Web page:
The first day of the invasion consisted of the landing of 170,000 troops, with support from 4500 ships. In addition, at least 20,000 vehicles would be moved onto land as well. It was by far the largest military invasion in history.

Unfortunately, the coastal defenses for the Germans were the largest defensive buildup in history with many concrete bunkers containing machine guns that could fire 20 rounds per second.
At Omaha beach the Americans would take thousands of casualties.

Bridgewater’s Charles Foggiano’s unit landed early on Omaha beach. He described their trek across the beach as a “turkey shoot” and they were the turkeys. Over half his unit were casualties. It would take hours for the Americans to take over Omaha Beach. The determination and bravery of the troops, combined with naval bombardment eventually led to the Americans taking the beach area.

Charles Foggiano - click for article.
A week later, for heroics at the battle at St Lo,
Charles would be awarded the Silver Star.
The beginning of the movie “Saving Private Ryan” has a very real depiction
of the battle at Omaha beach. Click on link.
Somerville’s Gabriel Frangione’s unit landed on the beach at Omaha toward the later part of the day. When they landed the results of the earlier battle were all around them. There were scores of dead bodies floating in the water and lots of damaged equipment.

At the time of the battle this did not phase Gabriel as he had a job to do. However, years later these images would come to haunt him. (Gabriel Frangione served as the Grand Marshal of the Basilone Parade in 2010.)
Gabriel Frangione
Click for bio and photo
The resistance at the other beaches were lighter than Omaha, but the Allies still took many losses.

By the end of D-Day the beachheads were in Allied hands.

It is estimated that 4200 Allied men were killed on D-Day. Another 6000 were injured.

The Allies had established a foothold and were now able to move toward Germany.
The Homefront

The American public was first alerted of the invasion at 12:30 AM Eastern time. That is when a live broadcast of the Harry James Orchestra was interrupted with a short announcement that “Radio Berlin” had stated that the invasion had started. The public was cautioned that this, for now, was only the enemy’s announcement.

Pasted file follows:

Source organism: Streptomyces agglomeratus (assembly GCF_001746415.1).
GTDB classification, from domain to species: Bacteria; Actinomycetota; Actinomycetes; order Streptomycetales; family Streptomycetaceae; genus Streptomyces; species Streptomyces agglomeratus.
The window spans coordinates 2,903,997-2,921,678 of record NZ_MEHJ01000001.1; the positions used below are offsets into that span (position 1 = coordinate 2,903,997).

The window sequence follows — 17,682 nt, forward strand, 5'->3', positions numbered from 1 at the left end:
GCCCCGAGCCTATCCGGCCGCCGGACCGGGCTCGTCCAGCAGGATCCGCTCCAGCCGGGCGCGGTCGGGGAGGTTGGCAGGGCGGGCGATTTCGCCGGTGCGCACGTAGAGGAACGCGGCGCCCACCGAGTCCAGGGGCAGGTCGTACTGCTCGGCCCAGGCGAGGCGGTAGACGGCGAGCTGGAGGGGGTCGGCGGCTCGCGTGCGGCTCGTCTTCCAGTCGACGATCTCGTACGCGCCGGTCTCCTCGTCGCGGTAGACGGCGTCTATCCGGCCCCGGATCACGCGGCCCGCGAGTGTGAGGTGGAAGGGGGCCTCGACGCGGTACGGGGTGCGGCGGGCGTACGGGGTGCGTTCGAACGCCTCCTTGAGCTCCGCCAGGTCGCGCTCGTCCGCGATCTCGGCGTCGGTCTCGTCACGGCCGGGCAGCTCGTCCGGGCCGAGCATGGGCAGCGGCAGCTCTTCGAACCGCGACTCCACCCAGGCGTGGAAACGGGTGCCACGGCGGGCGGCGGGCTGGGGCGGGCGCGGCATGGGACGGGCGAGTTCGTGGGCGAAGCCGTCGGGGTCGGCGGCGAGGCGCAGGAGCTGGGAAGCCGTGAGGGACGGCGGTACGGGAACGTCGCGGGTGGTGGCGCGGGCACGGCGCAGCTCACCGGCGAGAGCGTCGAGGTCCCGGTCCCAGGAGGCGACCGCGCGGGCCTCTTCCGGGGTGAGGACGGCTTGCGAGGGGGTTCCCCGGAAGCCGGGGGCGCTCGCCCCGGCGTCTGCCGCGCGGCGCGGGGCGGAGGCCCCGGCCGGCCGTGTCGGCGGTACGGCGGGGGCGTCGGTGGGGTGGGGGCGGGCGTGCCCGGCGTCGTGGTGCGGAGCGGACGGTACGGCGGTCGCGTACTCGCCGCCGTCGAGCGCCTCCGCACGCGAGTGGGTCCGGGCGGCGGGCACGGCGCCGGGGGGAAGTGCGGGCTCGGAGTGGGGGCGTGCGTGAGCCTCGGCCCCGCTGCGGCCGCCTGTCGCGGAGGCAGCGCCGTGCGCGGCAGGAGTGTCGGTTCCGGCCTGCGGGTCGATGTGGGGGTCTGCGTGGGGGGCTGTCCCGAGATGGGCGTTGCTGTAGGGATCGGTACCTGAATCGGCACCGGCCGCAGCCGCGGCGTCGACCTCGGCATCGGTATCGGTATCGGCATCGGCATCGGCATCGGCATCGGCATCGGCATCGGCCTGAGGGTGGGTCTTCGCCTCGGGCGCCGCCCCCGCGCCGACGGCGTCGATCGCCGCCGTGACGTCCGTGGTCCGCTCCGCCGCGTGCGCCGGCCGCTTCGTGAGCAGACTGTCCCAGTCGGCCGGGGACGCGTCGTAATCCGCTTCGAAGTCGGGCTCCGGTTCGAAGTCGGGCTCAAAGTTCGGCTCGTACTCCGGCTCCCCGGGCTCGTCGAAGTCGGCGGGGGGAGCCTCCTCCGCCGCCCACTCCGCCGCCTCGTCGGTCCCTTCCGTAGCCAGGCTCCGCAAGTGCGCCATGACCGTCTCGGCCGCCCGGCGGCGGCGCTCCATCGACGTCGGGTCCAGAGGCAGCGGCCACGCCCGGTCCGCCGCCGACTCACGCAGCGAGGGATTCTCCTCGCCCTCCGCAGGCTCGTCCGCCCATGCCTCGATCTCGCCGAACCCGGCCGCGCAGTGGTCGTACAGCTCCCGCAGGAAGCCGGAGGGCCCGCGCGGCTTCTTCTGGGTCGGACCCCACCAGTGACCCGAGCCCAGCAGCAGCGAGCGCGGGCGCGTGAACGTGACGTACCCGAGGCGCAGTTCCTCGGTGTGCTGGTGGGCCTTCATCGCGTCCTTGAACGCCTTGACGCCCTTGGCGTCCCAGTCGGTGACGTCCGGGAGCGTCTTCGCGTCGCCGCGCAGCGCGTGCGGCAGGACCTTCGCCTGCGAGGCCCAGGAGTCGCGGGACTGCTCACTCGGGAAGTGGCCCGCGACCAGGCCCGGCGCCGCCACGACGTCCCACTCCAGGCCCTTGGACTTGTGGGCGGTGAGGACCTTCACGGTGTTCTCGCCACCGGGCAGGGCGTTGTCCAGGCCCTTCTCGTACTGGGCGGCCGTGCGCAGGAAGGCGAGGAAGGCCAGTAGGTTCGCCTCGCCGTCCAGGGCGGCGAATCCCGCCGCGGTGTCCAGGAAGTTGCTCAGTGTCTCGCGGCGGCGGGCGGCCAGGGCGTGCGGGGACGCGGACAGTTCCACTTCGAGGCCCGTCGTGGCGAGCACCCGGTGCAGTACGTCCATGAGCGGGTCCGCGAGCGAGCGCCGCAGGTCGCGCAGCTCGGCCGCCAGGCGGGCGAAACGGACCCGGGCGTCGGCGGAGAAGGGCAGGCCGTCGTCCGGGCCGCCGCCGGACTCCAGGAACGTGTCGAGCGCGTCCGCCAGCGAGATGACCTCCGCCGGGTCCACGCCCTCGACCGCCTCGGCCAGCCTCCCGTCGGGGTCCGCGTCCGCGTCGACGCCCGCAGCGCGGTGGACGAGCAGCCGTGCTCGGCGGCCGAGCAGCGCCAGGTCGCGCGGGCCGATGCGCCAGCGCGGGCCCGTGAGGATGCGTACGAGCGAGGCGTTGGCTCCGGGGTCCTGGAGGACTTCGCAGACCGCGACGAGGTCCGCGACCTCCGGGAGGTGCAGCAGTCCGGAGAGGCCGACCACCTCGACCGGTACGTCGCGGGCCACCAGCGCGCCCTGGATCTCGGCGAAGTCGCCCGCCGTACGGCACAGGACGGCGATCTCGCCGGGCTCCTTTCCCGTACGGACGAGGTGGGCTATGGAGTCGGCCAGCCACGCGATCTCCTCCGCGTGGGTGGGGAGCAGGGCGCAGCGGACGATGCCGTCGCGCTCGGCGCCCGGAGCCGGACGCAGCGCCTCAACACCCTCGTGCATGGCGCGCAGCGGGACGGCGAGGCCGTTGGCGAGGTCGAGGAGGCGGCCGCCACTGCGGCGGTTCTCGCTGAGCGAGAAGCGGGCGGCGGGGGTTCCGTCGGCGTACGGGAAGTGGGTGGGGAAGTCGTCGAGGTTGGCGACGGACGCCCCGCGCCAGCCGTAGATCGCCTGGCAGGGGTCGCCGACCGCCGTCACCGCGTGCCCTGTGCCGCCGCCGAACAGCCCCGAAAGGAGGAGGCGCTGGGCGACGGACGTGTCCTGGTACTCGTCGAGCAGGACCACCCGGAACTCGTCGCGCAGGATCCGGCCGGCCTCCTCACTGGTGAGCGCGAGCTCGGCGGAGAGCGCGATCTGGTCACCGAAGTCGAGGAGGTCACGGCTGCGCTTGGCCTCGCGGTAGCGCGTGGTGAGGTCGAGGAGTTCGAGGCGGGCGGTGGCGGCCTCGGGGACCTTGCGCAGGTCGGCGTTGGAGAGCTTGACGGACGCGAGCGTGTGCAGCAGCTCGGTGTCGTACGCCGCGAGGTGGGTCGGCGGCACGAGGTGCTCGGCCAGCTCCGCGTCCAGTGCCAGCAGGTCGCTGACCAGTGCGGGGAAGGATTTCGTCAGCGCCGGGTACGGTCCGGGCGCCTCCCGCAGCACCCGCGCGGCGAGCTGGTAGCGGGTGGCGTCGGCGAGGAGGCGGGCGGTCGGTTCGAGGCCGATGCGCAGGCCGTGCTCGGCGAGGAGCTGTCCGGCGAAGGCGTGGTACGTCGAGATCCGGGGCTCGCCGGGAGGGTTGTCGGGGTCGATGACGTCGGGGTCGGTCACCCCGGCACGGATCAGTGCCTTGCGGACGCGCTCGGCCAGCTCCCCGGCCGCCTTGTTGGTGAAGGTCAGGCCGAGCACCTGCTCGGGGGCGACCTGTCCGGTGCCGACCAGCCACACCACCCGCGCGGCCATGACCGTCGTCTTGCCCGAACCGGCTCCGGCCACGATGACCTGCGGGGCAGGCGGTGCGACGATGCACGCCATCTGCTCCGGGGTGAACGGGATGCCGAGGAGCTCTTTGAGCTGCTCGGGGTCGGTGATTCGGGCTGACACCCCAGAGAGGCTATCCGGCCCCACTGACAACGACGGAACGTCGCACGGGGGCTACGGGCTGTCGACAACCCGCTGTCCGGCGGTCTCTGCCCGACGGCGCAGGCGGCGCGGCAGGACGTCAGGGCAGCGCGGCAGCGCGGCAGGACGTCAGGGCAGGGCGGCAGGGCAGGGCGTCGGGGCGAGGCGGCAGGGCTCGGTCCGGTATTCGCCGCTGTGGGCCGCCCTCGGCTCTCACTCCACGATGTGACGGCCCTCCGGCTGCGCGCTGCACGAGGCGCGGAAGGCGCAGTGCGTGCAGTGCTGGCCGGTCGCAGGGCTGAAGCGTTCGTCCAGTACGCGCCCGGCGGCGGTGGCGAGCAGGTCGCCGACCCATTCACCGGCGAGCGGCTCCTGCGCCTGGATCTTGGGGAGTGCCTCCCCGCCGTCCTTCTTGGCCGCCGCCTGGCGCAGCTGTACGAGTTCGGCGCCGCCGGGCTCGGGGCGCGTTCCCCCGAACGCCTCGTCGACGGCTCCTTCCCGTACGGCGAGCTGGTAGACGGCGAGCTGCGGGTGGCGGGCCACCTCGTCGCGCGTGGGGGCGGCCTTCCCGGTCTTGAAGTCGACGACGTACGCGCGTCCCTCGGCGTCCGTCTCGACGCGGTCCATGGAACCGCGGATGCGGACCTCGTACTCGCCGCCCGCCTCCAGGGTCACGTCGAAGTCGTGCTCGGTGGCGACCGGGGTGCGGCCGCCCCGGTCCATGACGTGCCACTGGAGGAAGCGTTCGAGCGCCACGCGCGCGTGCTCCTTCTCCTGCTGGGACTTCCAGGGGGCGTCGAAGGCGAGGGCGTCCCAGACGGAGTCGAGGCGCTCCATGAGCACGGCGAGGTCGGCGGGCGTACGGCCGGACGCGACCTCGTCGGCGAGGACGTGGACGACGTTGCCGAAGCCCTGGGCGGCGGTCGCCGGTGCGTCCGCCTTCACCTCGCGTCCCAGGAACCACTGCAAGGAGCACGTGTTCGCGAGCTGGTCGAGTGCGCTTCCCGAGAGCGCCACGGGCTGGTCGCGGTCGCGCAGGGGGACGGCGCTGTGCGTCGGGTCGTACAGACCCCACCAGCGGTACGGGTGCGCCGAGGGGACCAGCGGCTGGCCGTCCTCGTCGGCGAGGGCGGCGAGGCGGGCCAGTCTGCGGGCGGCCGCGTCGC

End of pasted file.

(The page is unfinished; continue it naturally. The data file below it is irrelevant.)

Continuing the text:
It was not until 3:33 AM (9:33 AM in France) that the Allied Headquarters made the official announcement that the invasion had begun.
Click for first radio announcement of D-Day Invasion
With the first announcements being made in the middle of the night, most of the American people on the Homefront were first notified when they woke up to the news of the invasion. The public was glued to their radios throughout the day for any updates.

Family and friends joined together and packed the churches to pray for the safety of their loved ones. It was announced that President Franklin Roosevelt would lead the public in prayer that evening.
The CBS D-Day radio broadcasts for the entire day can be found at this link.
The NBC D-Day radio broadcasts for the entire day can be found at this link.
The editorial in the local paper the “Somerset Messenger Gazette” summed up D-Day:

The start has been made. Berlin is the goal but it is still far away. We must be patient and have confidence in the judgement of Allied commanders. We have been warned the price of victory will be great.

It would take eleven more months until Germany surrendered on May 8th 1945.

So, this June 6th take a moment out to reflect on the sacrifice that was made 80 years ago.

Sadly 99% of World War II veterans have passed on.